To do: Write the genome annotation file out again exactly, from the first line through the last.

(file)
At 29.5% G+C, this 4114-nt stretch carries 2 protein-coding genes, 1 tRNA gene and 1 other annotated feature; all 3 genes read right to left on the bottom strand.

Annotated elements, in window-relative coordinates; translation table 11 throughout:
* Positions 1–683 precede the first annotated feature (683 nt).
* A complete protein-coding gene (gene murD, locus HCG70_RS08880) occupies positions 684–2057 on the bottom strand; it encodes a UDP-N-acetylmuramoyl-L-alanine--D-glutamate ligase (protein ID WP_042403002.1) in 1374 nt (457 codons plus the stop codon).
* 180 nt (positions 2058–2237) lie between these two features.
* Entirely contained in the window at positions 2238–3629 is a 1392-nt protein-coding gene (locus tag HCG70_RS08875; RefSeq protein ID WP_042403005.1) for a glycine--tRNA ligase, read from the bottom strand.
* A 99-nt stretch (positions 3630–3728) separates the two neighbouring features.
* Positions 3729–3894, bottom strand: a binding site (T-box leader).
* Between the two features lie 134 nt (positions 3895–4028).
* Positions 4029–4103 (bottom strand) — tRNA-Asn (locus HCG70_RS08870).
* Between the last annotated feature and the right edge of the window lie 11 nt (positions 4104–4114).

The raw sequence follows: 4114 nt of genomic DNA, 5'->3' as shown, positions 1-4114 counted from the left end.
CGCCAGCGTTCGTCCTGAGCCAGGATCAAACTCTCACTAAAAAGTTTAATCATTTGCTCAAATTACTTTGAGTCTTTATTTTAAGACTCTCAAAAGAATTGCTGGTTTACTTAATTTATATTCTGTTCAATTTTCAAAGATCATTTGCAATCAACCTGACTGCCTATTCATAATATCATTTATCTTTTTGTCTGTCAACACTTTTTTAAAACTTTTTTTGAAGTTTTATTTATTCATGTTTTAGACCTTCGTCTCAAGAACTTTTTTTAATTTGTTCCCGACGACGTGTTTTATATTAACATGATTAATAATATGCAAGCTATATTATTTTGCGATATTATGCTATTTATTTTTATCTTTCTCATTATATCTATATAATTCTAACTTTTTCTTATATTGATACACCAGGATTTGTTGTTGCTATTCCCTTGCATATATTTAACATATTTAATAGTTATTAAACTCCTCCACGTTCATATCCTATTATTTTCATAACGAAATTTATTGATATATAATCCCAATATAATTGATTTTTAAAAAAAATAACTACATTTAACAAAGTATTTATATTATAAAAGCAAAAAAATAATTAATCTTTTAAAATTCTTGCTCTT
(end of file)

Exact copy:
At 29.5% G+C, this 4114-nt stretch carries 2 protein-coding genes, 1 tRNA gene and 1 other annotated feature; all 3 genes read right to left on the bottom strand.

Annotated elements, in window-relative coordinates; translation table 11 throughout:
* Positions 1–683 precede the first annotated feature (683 nt).
* A complete protein-coding gene (gene murD, locus HCG70_RS08880) occupies positions 684–2057 on the bottom strand; it encodes a UDP-N-acetylmuramoyl-L-alanine--D-glutamate ligase (protein ID WP_042403002.1) in 1374 nt (457 codons plus the stop codon).
* 180 nt (positions 2058–2237) lie between these two features.
* Entirely contained in the window at positions 2238–3629 is a 1392-nt protein-coding gene (locus tag HCG70_RS08875; RefSeq protein ID WP_042403005.1) for a glycine--tRNA ligase, read from the bottom strand.
* A 99-nt stretch (positions 3630–3728) separates the two neighbouring features.
* Positions 3729–3894, bottom strand: a binding site (T-box leader).
* Between the two features lie 134 nt (positions 3895–4028).
* Positions 4029–4103 (bottom strand) — tRNA-Asn (locus HCG70_RS08870).
* Between the last annotated feature and the right edge of the window lie 11 nt (positions 4104–4114).

The raw sequence follows: 4114 nt of genomic DNA, 5'->3' as shown, positions 1-4114 counted from the left end.
CGCCAGCGTTCGTCCTGAGCCAGGATCAAACTCTCACTAAAAAGTTTAATCATTTGCTCAAATTACTTTGAGTCTTTATTTTAAGACTCTCAAAAGAATTGCTGGTTTACTTAATTTATATTCTGTTCAATTTTCAAAGATCATTTGCAATCAACCTGACTGCCTATTCATAATATCATTTATCTTTTTGTCTGTCAACACTTTTTTAAAACTTTTTTTGAAGTTTTATTTATTCATGTTTTAGACCTTCGTCTCAAGAACTTTTTTTAATTTGTTCCCGACGACGTGTTTTATATTAACATGATTAATAATATGCAAGCTATATTATTTTGCGATATTATGCTATTTATTTTTATCTTTCTCATTATATCTATATAATTCTAACTTTTTCTTATATTGATACACCAGGATTTGTTGTTGCTATTCCCTTGCATATATTTAACATATTTAATAGTTATTAAACTCCTCCACGTTCATATCCTATTATTTTCATAACGAAATTTATTGATATATAATCCCAATATAATTGATTTTTAAAAAAAATAACTACATTTAACAAAGTATTTATATTATAAAAGCAAAAAAATAATTAATCTTTTAAAATTCTTGCTCTT